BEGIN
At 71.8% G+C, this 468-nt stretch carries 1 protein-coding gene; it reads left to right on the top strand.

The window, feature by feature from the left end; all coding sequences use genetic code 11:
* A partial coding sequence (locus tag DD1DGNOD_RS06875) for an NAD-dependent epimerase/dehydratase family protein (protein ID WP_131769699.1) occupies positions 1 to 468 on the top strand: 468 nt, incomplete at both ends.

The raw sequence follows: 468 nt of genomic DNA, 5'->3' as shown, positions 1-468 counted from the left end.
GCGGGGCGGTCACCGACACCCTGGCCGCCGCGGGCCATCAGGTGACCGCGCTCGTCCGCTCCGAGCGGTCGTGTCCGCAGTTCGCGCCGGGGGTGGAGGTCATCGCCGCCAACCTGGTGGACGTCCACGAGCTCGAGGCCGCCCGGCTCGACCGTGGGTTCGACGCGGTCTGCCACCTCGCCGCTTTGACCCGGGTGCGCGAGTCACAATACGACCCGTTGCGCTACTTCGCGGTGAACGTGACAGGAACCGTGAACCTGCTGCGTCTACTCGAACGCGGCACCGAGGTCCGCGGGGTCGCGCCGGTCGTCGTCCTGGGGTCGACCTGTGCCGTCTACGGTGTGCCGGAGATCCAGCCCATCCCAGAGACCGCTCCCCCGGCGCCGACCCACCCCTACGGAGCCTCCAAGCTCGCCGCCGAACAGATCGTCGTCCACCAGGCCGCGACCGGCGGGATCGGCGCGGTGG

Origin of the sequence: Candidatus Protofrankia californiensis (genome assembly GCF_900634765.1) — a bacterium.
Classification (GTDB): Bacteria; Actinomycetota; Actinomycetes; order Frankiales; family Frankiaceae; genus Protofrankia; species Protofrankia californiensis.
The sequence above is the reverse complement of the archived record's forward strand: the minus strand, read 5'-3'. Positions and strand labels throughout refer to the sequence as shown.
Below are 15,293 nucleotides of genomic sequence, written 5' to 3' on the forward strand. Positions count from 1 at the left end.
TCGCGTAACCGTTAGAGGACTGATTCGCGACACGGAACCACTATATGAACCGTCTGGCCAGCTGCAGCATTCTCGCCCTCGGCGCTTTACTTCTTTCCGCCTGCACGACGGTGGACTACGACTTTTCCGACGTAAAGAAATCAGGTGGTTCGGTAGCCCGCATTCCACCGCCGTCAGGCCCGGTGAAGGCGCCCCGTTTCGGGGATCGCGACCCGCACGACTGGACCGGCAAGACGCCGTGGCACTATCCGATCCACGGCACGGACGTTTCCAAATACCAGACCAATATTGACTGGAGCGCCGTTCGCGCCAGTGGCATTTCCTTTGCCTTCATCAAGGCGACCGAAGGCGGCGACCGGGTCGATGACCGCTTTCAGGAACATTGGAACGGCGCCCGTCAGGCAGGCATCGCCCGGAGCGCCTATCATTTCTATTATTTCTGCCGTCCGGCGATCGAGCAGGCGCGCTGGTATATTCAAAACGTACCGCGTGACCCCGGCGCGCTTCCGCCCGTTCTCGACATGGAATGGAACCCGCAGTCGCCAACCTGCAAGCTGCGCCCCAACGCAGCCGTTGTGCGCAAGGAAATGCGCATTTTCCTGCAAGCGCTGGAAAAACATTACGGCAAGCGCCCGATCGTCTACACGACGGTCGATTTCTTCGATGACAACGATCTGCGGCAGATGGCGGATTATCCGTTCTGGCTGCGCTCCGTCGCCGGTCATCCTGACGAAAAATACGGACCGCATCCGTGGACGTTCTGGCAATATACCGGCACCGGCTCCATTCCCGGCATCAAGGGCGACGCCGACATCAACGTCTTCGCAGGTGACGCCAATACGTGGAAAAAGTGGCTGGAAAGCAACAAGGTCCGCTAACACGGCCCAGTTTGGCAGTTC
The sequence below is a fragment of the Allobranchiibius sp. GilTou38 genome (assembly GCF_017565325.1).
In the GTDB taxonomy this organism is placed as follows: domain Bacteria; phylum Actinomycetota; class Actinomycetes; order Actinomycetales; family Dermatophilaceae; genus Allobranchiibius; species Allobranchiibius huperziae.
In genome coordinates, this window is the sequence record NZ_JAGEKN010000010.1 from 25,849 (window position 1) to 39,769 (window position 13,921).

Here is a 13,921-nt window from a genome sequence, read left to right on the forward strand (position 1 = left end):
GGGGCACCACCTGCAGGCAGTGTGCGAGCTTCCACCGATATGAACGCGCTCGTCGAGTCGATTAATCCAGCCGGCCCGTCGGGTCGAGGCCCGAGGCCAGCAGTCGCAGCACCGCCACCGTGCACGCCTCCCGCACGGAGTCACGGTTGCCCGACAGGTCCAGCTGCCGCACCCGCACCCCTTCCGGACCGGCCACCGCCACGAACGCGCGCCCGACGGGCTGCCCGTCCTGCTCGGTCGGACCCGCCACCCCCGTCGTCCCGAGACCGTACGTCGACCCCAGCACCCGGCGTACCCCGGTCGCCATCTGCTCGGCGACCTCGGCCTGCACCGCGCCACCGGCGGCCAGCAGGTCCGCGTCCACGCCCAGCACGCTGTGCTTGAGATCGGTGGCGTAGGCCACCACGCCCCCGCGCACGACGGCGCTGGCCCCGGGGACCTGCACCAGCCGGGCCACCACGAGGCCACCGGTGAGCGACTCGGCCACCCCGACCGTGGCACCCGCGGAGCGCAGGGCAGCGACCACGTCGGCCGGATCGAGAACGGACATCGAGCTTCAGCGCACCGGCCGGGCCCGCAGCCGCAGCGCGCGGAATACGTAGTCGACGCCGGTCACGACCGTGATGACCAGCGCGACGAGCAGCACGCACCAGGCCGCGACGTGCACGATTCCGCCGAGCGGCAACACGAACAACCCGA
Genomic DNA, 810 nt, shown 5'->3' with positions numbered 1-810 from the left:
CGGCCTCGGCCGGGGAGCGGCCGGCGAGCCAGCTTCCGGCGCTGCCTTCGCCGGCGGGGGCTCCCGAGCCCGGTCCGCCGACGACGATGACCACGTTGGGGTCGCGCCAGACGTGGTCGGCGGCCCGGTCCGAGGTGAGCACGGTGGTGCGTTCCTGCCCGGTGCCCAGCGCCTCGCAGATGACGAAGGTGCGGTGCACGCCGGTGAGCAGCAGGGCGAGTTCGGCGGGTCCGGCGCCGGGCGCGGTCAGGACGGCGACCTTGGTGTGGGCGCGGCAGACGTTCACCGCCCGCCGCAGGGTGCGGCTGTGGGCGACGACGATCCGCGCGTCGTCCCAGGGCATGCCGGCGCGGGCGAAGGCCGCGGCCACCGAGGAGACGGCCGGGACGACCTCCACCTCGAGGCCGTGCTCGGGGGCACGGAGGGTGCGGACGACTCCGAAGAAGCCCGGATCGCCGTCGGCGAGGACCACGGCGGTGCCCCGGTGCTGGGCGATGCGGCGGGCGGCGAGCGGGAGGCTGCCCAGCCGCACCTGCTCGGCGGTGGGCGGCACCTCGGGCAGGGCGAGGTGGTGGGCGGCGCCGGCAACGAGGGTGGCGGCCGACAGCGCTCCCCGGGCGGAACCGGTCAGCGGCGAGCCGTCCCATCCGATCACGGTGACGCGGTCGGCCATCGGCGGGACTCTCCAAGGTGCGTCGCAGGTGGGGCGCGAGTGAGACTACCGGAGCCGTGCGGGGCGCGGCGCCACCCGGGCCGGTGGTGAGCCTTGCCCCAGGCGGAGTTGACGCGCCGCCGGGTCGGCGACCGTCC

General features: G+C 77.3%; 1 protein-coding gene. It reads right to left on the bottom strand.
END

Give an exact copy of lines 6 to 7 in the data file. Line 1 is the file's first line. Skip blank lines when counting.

Origin of the sequence: Candidatus Protofrankia californiensis (genome assembly GCF_900634765.1) — a bacterium.
Classification (GTDB): Bacteria; Actinomycetota; Actinomycetes; order Frankiales; family Frankiaceae; genus Protofrankia; species Protofrankia californiensis.